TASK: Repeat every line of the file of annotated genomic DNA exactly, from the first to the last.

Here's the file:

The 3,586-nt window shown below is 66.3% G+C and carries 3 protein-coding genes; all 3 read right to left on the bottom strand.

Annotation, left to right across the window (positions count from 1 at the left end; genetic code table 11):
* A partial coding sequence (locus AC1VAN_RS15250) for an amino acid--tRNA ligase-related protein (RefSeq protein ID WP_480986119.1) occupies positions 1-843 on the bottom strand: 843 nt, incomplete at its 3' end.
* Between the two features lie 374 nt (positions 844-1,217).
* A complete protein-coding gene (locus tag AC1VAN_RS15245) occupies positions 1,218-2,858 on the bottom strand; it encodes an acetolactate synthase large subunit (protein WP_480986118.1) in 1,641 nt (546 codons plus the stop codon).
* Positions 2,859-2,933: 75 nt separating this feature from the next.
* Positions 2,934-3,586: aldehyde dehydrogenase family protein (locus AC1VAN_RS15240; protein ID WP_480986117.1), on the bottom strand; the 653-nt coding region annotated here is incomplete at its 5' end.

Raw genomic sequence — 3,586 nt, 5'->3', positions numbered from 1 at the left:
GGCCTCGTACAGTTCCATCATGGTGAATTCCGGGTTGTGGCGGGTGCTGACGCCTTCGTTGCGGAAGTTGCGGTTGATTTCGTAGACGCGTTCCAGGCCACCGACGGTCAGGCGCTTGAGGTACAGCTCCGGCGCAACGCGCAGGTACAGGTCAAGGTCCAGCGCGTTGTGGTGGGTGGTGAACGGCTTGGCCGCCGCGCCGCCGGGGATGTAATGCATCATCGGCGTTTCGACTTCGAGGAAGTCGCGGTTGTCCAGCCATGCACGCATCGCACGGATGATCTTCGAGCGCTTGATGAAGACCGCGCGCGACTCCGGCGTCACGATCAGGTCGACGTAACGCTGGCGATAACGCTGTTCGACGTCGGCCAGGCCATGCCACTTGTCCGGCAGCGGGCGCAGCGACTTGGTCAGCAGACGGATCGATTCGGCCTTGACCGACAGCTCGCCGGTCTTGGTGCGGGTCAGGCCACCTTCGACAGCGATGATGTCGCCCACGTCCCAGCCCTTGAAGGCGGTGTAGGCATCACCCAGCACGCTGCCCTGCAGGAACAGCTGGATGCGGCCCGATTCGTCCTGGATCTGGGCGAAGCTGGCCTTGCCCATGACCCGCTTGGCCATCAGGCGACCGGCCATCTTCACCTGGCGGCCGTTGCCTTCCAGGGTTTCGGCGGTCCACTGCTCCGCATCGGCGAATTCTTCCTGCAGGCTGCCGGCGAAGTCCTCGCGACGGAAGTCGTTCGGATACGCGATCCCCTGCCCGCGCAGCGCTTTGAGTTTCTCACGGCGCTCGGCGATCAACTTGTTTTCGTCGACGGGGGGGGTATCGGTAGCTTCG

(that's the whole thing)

The 3,586-nt window shown below is 66.3% G+C and carries 3 protein-coding genes; all 3 read right to left on the bottom strand.

Annotation, left to right across the window (positions count from 1 at the left end; genetic code table 11):
* A partial coding sequence (locus AC1VAN_RS15250) for an amino acid--tRNA ligase-related protein (RefSeq protein ID WP_480986119.1) occupies positions 1-843 on the bottom strand: 843 nt, incomplete at its 3' end.
* Between the two features lie 374 nt (positions 844-1,217).
* A complete protein-coding gene (locus tag AC1VAN_RS15245) occupies positions 1,218-2,858 on the bottom strand; it encodes an acetolactate synthase large subunit (protein WP_480986118.1) in 1,641 nt (546 codons plus the stop codon).
* Positions 2,859-2,933: 75 nt separating this feature from the next.
* Positions 2,934-3,586: aldehyde dehydrogenase family protein (locus AC1VAN_RS15240; protein ID WP_480986117.1), on the bottom strand; the 653-nt coding region annotated here is incomplete at its 5' end.

Raw genomic sequence — 3,586 nt, 5'->3', positions numbered from 1 at the left:
GGCCTCGTACAGTTCCATCATGGTGAATTCCGGGTTGTGGCGGGTGCTGACGCCTTCGTTGCGGAAGTTGCGGTTGATTTCGTAGACGCGTTCCAGGCCACCGACGGTCAGGCGCTTGAGGTACAGCTCCGGCGCAACGCGCAGGTACAGGTCAAGGTCCAGCGCGTTGTGGTGGGTGGTGAACGGCTTGGCCGCCGCGCCGCCGGGGATGTAATGCATCATCGGCGTTTCGACTTCGAGGAAGTCGCGGTTGTCCAGCCATGCACGCATCGCACGGATGATCTTCGAGCGCTTGATGAAGACCGCGCGCGACTCCGGCGTCACGATCAGGTCGACGTAACGCTGGCGATAACGCTGTTCGACGTCGGCCAGGCCATGCCACTTGTCCGGCAGCGGGCGCAGCGACTTGGTCAGCAGACGGATCGATTCGGCCTTGACCGACAGCTCGCCGGTCTTGGTGCGGGTCAGGCCACCTTCGACAGCGATGATGTCGCCCACGTCCCAGCCCTTGAAGGCGGTGTAGGCATCACCCAGCACGCTGCCCTGCAGGAACAGCTGGATGCGGCCCGATTCGTCCTGGATCTGGGCGAAGCTGGCCTTGCCCATGACCCGCTTGGCCATCAGGCGACCGGCCATCTTCACCTGGCGGCCGTTGCCTTCCAGGGTTTCGGCGGTCCACTGCTCCGCATCGGCGAATTCTTCCTGCAGGCTGCCGGCGAAGTCCTCGCGACGGAAGTCGTTCGGATACGCGATCCCCTGCCCGCGCAGCGCTTTGAGTTTCTCACGGCGCTCGGCGATCAACTTGTTTTCGTCGACGGGGGGGGTATCGGTAGCTTCG